Five benefits of using small digital agencies

Contrary to popular belief, bigger isn’t always better. Nowadays, brands are opting to partner with smaller creative agencies. Why is this? Surely big agencies are the smarter choice? They have more resources and glittering portfolios packed with case studies from household names.

Well, it’s down to…

  • Real relationships
  • Accountability
  • Talent
  • Agility and flexibility
  • Cost

Brands are starting to realise prestige isn’t everything.

They’re no longer blinded by awards or accolades. Instead, they’re seeking humanity, flexibility and commitment – attributes that run in a small agency’s blood.

The following blog explores this shift and delves into why big businesses are scaling down.

(TRIGGER WARNING: The following post might be bias – reader discretion is advised).

Kelly and Wag working on a whiteboard at Rubber Cheese

Real relationships

Clients crave a personal relationship with their agency partners.

They want to know:

  1. Who’s responsible for their project?
  2. Does the agency care about its success?
  3. Will there be someone to help if there are any hiccups along the way?

Big agencies can’t always provide answers to these questions.

With more employees, work is divided between departments. A single campaign can’t take priority because there are too many others running simultaneously. Plus, with so much going on, there’s no guarantee someone will be available to provide support at short notice.

Small agencies make up for this lack of intimacy.

Designers, Developers and Directors aren’t faceless entities – they’re accessible and fully engaged with the process from start to finish.

Instead of going through a Project Manager, clients speak directly with the creatives (we know, what an honour). It means ideas can be articulated precisely without being misinterpreted by middle-men.

Overall, the process is more streamlined and stress-free.

Wag, Liam and Kai from Rubber Cheese working around a computer


It’s true what they say – too many cooks spoil the broth.

When large teams split a project, its importance is diluted.

For work to be excellent, someone must own it, nurture it and feel personally responsible for its success.

This is more likely to happen in a small team where employees are used to having more autonomy over their work. Rather than answering to their superiors, they work directly for the client.

This increased sense of duty and level of accountability makes small agencies work harder (we warned you we were biased).


Large agencies can sacrifice individual talent because they have plenty of designers, writers and developers to make up for skill shortages.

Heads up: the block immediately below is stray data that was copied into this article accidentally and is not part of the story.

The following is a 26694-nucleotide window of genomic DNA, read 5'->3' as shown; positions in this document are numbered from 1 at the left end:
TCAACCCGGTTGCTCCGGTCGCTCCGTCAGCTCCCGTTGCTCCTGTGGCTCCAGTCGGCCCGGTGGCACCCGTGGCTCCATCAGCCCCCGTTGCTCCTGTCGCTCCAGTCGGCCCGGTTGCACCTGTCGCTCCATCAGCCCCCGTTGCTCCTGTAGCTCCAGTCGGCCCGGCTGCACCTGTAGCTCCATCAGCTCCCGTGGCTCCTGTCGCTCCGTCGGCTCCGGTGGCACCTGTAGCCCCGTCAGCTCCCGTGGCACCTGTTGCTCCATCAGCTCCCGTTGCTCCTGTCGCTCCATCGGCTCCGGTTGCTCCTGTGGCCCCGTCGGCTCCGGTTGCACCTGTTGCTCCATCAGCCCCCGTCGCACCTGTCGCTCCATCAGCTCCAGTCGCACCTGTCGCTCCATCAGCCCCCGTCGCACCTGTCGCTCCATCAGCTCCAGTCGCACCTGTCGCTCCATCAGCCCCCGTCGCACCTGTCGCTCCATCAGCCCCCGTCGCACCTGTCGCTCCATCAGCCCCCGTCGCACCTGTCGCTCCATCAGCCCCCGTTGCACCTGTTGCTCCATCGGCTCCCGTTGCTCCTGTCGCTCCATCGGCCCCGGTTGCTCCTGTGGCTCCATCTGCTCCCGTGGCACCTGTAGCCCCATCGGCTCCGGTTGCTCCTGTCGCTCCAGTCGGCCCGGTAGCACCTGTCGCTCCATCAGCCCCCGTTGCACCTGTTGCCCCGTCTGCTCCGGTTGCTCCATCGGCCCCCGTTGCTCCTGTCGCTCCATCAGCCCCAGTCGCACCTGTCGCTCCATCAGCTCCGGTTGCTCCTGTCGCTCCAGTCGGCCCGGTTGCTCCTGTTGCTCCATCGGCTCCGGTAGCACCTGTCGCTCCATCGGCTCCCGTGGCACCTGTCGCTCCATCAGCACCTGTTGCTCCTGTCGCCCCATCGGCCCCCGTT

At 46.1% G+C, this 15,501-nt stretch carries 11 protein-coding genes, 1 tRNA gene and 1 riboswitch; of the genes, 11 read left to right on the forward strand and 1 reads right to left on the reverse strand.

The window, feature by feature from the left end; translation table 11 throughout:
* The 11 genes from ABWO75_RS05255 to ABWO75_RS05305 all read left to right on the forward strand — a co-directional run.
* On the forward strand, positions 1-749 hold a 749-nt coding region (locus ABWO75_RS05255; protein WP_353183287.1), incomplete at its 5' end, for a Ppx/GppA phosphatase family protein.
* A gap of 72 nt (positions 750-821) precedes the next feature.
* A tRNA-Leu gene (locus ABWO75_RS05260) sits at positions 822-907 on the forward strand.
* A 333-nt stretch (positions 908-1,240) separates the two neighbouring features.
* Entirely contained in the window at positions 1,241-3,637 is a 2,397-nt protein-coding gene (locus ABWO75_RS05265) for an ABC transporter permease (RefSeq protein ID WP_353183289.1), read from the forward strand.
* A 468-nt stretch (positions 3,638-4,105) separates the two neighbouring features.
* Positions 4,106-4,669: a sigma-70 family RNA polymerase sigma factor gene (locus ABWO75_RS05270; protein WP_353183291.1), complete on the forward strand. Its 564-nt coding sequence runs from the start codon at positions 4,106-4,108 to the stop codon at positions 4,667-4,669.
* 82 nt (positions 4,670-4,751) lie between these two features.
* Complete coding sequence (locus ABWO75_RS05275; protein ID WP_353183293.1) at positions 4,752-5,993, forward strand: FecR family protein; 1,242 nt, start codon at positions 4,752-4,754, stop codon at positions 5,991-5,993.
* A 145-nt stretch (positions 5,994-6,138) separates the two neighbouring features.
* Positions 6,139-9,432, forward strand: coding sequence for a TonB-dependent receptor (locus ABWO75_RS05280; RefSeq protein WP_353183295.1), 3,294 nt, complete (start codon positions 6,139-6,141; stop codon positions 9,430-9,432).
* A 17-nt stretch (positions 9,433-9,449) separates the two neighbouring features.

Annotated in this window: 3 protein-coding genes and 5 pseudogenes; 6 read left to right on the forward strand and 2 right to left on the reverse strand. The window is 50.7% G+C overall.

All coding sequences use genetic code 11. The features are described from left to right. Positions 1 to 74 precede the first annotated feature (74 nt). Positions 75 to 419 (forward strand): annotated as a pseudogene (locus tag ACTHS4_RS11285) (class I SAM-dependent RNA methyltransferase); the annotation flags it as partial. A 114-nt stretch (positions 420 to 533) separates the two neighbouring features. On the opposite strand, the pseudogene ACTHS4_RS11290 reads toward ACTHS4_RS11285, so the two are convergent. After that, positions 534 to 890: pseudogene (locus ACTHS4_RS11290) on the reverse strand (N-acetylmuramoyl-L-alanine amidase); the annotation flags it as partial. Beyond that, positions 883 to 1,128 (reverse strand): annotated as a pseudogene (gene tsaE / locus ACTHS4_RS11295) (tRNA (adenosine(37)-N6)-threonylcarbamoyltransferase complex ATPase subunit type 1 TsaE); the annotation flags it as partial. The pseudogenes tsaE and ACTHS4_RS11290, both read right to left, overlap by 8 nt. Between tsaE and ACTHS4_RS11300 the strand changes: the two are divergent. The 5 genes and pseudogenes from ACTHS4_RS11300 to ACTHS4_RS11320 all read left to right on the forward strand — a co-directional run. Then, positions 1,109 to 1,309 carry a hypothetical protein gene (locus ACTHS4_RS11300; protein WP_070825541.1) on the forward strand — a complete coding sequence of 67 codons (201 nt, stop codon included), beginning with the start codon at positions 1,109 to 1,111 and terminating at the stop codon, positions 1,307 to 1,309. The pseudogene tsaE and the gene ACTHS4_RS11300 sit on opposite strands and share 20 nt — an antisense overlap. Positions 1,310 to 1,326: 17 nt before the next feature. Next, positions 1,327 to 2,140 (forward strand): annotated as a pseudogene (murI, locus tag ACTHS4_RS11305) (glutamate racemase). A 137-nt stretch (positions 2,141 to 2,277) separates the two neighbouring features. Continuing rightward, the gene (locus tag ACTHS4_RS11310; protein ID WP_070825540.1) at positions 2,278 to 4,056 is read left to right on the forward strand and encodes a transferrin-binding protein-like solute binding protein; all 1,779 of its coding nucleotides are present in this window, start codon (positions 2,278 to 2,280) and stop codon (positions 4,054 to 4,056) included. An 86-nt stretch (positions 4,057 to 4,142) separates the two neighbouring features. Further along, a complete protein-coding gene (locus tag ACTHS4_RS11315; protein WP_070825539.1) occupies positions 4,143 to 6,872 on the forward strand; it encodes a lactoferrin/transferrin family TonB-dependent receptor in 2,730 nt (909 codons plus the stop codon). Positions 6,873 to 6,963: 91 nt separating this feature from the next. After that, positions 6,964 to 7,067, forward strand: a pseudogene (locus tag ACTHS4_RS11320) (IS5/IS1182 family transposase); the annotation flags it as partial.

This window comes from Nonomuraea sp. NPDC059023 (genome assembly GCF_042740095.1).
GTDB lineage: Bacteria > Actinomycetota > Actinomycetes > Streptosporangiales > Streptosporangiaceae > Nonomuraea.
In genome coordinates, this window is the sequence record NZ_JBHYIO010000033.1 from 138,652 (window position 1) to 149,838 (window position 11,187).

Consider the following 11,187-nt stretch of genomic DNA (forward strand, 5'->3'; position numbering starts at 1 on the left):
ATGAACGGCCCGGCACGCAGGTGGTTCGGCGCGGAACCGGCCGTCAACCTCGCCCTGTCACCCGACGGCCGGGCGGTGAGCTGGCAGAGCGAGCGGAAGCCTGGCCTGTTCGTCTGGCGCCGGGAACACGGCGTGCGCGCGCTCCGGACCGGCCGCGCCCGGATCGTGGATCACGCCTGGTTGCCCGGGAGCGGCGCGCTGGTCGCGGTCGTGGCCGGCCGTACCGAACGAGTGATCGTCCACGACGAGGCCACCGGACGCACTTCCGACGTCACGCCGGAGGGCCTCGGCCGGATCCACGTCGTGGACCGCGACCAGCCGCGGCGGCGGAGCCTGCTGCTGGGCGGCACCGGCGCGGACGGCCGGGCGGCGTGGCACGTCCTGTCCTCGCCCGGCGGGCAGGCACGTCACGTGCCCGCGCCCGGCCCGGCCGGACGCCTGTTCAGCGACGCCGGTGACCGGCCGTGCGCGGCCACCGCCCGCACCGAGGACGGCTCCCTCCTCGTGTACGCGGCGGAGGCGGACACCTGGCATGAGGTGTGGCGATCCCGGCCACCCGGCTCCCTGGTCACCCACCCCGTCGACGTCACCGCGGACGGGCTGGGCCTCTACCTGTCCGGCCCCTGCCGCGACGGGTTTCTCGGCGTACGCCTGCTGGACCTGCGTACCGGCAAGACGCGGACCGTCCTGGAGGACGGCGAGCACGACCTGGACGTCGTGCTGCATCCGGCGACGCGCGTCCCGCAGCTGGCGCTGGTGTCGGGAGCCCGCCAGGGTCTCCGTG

Although there’s strength in numbers, this reliance on others means employees have fewer opportunities to develop professionally. It becomes less necessary for them to step outside their comfort zone because they can pass work over to someone more experienced.

This can lead to stagnation. Employees might feel there’s little point in expanding their knowledge – it’s all too easy for them to sit back and settle with the status-quo.

While there is a risk people at larger agencies will melt into the background, those at small agencies MUST stand out.

With fewer team members, a person’s contribution matters ten times as much.

Individuals become the account handler, creative and accountant – as a result, they’re required to be particularly multidimensional, innovative and resilient.

 Liam McLaney, lead Developer at Rubber Cheese

Agility and flexibility

Big agencies suffer from a sickness called bureaucracy. Which, unfortunately, is the enemy of creativity.

To get a project approved, clients find themselves jumping through hoops (flaming, never-ending, very high up hoops). The smallest campaign or design change might take weeks to complete at an additional cost.

When this happens, clients are left in despair over pushed-back deadlines and dwindling budgets.

Brands should thank their lucky stars for small agencies. Without the pain of box-ticking, they work faster and smarter.

They aren’t answerable to an antiquated system – instead, they’re free to experiment with new approaches and find a method of working that suits the client best.

Bye-bye red tape – hello revolutionary thinking.


Small agencies aren’t cheap – to think they are would be to devalue their work.

However, they usually charge less for the simple reasons they have limited staff, more modest premises and fewer outgoings.

Big agencies charge more because they spend more.

Arguably, you’re paying for the “privilege” of working with them, not necessarily for better quality work.

Kai Wong, developer at Rubber Cheese


At Rubber Cheese, we believe great things come in small packages.

Why wouldn’t we? We’re living proof small agencies work and have completed projects for esteemed brands including Plymouth GinEureka! The National Children’s Museum, Malt Whisky Distilleries and Jo Jingles.


Image credits: Unsplash, Unsplash and Unsplash.

Paul Wright.
Paul Wright Creative Director

Wag is the Co-Founder and Creative Director of Rubber Cheese. He has over 18 years of experience working in digital, and he merges his knowledge and hands-on approach to manage projects for global brands such as Pernod Ricard and Chivas Brothers.

He began his career as a brand and web designer, and his passion for all things design still thrives today. He describes himself as a champion of intuitive, user-friendly design, and his keen eye for detail is as strong as ever!

As a business owner and digital expert, he has a unique ability for finding and understanding the challenges that businesses face. He loves nothing more than using his creativity, knowledge and experience to develop BIG solutions.

Read more about me

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